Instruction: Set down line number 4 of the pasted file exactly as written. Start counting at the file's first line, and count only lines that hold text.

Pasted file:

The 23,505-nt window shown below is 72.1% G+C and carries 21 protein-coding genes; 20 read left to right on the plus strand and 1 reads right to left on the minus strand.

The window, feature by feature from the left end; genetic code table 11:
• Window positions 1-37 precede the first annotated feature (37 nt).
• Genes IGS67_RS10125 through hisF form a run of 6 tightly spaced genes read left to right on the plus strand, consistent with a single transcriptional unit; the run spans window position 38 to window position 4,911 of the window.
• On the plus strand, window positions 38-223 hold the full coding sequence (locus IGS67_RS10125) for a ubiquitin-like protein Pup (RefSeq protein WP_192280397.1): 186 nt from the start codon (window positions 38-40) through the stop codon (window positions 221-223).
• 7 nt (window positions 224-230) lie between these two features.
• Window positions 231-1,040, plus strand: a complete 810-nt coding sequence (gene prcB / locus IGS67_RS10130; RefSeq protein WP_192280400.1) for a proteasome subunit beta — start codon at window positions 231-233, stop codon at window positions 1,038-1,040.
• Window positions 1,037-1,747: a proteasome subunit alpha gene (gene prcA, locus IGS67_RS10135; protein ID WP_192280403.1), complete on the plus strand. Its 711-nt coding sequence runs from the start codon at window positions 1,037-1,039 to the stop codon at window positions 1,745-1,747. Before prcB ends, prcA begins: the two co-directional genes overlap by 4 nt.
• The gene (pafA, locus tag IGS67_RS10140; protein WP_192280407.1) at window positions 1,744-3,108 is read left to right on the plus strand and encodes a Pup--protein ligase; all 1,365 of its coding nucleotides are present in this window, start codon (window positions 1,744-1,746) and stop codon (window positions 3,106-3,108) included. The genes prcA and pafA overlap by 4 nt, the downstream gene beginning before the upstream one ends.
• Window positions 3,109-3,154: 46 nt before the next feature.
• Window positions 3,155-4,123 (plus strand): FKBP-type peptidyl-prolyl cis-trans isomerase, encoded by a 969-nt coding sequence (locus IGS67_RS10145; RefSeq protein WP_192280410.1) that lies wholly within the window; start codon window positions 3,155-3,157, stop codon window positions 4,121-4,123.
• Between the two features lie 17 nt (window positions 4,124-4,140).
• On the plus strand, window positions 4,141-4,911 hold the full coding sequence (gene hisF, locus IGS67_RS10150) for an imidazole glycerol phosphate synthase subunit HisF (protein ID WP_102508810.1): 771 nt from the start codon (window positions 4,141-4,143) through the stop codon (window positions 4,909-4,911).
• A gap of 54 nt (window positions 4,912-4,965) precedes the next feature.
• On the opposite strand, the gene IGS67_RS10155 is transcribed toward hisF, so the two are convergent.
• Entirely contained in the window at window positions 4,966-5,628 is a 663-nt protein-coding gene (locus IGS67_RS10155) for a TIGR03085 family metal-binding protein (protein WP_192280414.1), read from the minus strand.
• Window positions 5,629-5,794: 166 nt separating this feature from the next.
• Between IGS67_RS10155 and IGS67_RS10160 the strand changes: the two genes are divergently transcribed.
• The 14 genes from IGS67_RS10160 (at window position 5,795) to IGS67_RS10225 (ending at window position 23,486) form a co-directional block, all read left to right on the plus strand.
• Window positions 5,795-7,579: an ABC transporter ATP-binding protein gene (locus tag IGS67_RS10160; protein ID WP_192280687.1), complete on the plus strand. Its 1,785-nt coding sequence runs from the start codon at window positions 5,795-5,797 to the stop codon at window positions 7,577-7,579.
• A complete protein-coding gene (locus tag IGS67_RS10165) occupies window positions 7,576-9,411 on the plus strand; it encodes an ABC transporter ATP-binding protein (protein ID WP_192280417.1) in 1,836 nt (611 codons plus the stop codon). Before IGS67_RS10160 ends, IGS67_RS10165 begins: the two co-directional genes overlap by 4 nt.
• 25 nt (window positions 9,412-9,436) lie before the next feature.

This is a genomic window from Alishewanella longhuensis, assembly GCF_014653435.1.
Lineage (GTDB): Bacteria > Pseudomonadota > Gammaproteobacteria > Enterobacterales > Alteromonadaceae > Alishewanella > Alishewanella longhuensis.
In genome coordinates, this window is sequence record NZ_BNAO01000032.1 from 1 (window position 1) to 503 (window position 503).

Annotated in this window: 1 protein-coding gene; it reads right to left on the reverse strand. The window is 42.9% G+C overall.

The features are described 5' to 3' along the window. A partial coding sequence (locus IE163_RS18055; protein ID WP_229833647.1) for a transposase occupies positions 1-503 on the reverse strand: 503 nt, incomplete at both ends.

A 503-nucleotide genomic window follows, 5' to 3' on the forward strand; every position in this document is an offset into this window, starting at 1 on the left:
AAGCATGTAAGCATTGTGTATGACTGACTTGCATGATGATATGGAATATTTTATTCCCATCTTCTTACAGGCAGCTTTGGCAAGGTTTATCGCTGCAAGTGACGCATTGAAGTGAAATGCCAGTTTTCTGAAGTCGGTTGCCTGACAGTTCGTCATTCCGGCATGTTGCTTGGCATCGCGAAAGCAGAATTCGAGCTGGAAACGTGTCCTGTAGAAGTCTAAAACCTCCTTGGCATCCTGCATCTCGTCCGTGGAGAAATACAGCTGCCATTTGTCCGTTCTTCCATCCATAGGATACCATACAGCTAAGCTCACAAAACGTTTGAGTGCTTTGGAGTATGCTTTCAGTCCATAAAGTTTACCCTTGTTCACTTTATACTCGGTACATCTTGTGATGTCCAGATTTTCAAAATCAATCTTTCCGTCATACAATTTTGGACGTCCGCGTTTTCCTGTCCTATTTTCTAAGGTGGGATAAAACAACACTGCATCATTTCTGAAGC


• Genes IGS67_RS10125 through hisF form a run of 6 tightly spaced genes read left to right on the plus strand, consistent with a single transcriptional unit; the run spans window position 38 to window position 4,911 of the window.